Please don't PM me for help - and no, I don't do help over instant messengers.

  14. #29
    Registered User
    Join Date
    Oct 2001
    Posts
    2,129
    Quote Originally Posted by Elysia View Post
    As usual, I have no idea on how to call the stupid compiler or linker, because there's no step-to-step guide as how to compile something and the commands, etc.
    Download the doc package and read sdccman.txt, Chapter 3.

  15. #30
    C++まいる!Cをこわせ!
    Join Date
    Oct 2007
    Posts
    23,021
    Quote Originally Posted by Dave_Sinkula View Post
    Where is the obj\Debug\main.o dependency introduced?
    [edit]And isn't your attempt successful?
    Well, if I try the command line manually, I get "fopen: failed on main.c".
    Obviously it can't find the file file. So how to get Code::Blocks to specify the actual path?

    Quote Originally Posted by robwhit View Post
    Download the doc package and read sdccman.txt, Chapter 3.
    No thanks. I've been looking over that damn manual several times but haven't any success.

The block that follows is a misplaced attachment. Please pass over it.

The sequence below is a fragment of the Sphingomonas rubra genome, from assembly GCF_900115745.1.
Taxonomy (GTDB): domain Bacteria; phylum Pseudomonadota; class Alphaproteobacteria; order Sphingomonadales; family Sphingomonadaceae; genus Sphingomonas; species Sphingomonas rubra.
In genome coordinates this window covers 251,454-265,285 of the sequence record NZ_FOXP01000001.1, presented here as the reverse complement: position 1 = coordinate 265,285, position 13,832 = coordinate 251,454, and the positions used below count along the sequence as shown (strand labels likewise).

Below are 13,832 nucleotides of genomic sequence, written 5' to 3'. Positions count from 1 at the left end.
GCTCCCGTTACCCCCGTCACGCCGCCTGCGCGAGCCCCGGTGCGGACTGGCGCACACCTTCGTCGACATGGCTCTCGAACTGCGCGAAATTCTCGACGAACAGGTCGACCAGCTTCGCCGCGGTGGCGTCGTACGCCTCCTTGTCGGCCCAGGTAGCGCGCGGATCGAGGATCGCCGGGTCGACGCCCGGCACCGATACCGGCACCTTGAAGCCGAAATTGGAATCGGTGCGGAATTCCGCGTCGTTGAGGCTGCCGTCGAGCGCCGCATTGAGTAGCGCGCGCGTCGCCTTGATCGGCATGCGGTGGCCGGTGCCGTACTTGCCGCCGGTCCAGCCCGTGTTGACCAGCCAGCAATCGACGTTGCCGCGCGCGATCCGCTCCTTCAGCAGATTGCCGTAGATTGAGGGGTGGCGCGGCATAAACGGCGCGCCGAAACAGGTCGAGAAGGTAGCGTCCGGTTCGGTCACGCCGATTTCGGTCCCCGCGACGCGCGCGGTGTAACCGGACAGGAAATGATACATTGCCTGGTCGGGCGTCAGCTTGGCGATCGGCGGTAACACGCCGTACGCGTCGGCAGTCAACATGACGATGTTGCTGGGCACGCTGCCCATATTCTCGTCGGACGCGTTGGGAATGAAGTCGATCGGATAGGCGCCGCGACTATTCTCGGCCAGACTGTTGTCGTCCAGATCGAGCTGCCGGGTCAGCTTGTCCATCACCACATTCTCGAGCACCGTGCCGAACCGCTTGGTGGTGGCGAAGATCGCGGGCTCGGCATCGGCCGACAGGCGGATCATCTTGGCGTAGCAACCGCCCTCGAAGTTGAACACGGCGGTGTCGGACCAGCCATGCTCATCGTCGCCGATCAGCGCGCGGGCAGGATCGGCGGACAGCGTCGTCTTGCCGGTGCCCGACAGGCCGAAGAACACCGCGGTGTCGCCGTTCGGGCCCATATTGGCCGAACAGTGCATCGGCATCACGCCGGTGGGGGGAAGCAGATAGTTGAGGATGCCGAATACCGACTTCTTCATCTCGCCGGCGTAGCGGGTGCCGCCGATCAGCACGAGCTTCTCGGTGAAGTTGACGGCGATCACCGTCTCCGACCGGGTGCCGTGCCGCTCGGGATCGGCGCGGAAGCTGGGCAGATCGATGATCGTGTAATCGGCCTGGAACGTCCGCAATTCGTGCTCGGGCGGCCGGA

Quote Originally Posted by Adak View Post
    io.h certainly IS included in some modern compilers. It is no longer part of the standard for C, but it is nevertheless, included in the very latest Pelles C versions.
    Quote Originally Posted by Salem View Post
    You mean it's included as a crutch to help ancient programmers limp along without them having to relearn too much.

    Outside of your DOS world, your header file is meaningless.

Page 2 of 3 FirstFirst 123 LastLast
Popular pages Recent additions subscribe to a feed

Similar Threads

  1. added start menu crashes game
    By avgprogamerjoe in forum Game Programming
    Replies: 6
    Last Post: 08-29-2007, 02:30 PM
  2. Compiler Paths...
    By Cobra in forum C++ Programming
    Replies: 5
    Last Post: 09-26-2006, 05:04 AM
  3. C Compiler and stuff
    By pal1ndr0me in forum C Programming
    Replies: 10
    Last Post: 07-21-2006, 12:07 PM
  4. I can't get this new compiler to work.
    By Loduwijk in forum C++ Programming
    Replies: 7
    Last Post: 03-29-2006, 06:42 AM
  5. how to call a compiler?
    By castlelight in forum C Programming
    Replies: 3
    Last Post: 11-22-2005, 11:28 AM

1 2 3 4 5 6 7 8 9 10 11 12 13 14 15 16 17 18 19 20 21